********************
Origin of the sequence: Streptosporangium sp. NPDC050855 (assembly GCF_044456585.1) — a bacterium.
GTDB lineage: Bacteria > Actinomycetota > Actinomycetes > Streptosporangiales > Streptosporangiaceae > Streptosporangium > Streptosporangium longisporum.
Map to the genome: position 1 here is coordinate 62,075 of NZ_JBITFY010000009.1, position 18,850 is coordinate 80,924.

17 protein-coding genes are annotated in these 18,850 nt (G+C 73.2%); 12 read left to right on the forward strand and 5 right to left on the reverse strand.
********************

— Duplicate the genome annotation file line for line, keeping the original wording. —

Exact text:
Origin of the sequence: Streptosporangium sp. NPDC050855 (assembly GCF_044456585.1) — a bacterium.
GTDB lineage: Bacteria > Actinomycetota > Actinomycetes > Streptosporangiales > Streptosporangiaceae > Streptosporangium > Streptosporangium longisporum.
Map to the genome: position 1 here is coordinate 62,075 of NZ_JBITFY010000009.1, position 18,850 is coordinate 80,924.

17 protein-coding genes are annotated in these 18,850 nt (G+C 73.2%); 12 read left to right on the forward strand and 5 right to left on the reverse strand.